You may not wake up in time to escape.
Fire Safety Tips
Remember, time is your biggest enemy when in a fire, and
every second counts!
Escape first, then call for help.
Develop a home fire escape plan and designate a meeting
Make sure everyone in the family knows two ways to escape
from every room.
Practice feeling your way out with your eyes closed.
Never stand up in a fire, always crawl low under the smoke
and try to keep your mouth covered.
Never return to a burning building for any reason; it may
cost you your life.
Finally, having a working smoke alarm dramatically increases
your chances of surviving a fire.
And remember to practice a home escape plan frequently with
What Saves Lives
working smoke alarm dramatically increases a person's chance
of surviving a fire.
Approximately 88 percent of U.S. homes have at least one
smoke alarm. However, these alarms are not always properly
maintained and as a result might not work in an emergency.
There has been a disturbing increase over the last ten
years in the number of fires that occur in homes with
non-functioning alarms. It is estimated that over 40
percent of residential fires and three-fifths of residential
fatalities occur in homes with no smoke alarms.
Halloween Safety Tips from SPARKY the FIRE DOG!
Fire Prevention Week with
SPARKY the FIRE DOG!
The month of October is National Cyber Security Awareness
and companies, schools, and governmental organizations are
taking advantage of the next few weeks to brush up on
Internet safety. This is as good a time as any to brush up
on the fundamentals when it comes to
staying safe online:
Protect personal information.
Know who you are dealing with online.
Use all of the proper security programs.
Use strong passwords and authentication technology.
Set-up and update operating system and browsers properly.
Back up your files Know what to do if something goes wrong.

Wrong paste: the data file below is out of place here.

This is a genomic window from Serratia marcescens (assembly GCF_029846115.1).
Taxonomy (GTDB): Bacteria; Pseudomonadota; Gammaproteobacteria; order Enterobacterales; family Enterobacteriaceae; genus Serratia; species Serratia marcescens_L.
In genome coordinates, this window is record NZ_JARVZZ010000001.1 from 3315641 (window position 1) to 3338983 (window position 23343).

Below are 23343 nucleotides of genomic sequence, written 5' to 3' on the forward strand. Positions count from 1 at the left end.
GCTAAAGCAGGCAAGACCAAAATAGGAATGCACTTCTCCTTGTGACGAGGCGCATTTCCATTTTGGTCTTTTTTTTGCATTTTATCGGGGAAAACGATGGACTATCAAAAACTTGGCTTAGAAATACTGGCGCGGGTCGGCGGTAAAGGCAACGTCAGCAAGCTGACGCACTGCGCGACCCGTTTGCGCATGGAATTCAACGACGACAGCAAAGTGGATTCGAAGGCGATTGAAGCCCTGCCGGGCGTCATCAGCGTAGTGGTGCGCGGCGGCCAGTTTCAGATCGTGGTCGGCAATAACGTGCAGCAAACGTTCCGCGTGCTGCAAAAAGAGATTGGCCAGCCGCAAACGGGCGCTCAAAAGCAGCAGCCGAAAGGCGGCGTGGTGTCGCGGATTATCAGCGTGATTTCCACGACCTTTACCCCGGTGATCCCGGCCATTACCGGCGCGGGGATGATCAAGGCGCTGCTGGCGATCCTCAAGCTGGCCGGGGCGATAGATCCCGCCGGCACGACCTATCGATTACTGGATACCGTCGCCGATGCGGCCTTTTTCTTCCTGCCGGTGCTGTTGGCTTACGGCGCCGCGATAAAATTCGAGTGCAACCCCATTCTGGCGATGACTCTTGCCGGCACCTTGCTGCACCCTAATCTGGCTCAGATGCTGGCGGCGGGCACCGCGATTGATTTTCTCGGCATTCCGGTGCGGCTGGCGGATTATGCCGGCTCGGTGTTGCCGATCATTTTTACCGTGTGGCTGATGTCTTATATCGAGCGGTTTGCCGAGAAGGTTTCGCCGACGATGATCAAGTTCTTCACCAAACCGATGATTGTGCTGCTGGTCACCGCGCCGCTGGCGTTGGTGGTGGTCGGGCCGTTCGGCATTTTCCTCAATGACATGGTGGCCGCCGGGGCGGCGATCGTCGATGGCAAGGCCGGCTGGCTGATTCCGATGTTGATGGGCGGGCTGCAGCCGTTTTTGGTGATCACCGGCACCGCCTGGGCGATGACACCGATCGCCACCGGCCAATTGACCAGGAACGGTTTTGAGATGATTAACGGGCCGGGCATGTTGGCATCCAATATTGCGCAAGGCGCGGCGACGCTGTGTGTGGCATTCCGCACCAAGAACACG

Protect kids online.
Be a good neighbor and report suspicious activity at other
homes in your community. If our officers catch a criminal or
interrupt a crime in progress, most of the time it is
because a member of the community calls.
If one person can make a difference, many people working
together can make a huge difference when it comes to crime
prevention. That is why we are enlisting citizens to join
the crime prevention movement through HBNW.
Everyone plays a role in creating and maintaining a safe
CRIME - HB Dispatch Number 310-524-2750
Be alert and observant wherever you are and learn to
recognize signs of criminal behavior. Report all crime to
the HBPD even if it is only an attempt. Crime cannot be
controlled or prevented if it is not reported. By reporting
crimes and suspicious activities you can protect yourself
As a registered ShakeOut participant, you are among millions
of people who will be participating in the largest
earthquake drill in U.S. history on November 13! ShakeOut
is an opportunity to practice how to
in earthquakes, and to get more prepared. Please
your friends, family, and colleagues and invite them to
You can forward this email to them, or just call them.
Get Ready to ShakeOut
don't expect to call them soon after an earthquake. This
summer's Chino Hills quake showed how cell and land lines
can be quickly overwhelmed in even a minor tremor. The
earthquake described in the ShakeOut
is 5,000 times bigger, and phones will not work for a much
longer period of time. How will you communicate and reunite
with those you care about?
Join HB Amateur Radio Association!
We're All in This Together
As of September 23, over
3.5 million people
have been registered- as individuals and families,
and through schools, businesses, and other organizations.
To see which organizations are participating in your area,
and click on your county in the right column.
We Can Make History
your help, this will be the largest earthquake drill in U.S.
history, and we all will be much more prepared for the Big
One! If you are registered as an individual, check out the
"invite others" feature when you
where you can send customized messages and then see if
people you have invited have registered! (Organizational
representatives can also register as individuals to use this
(If you've read to the end of this update, we have a special
sneak peak for you! Keep an eye on
over the next few weeks.)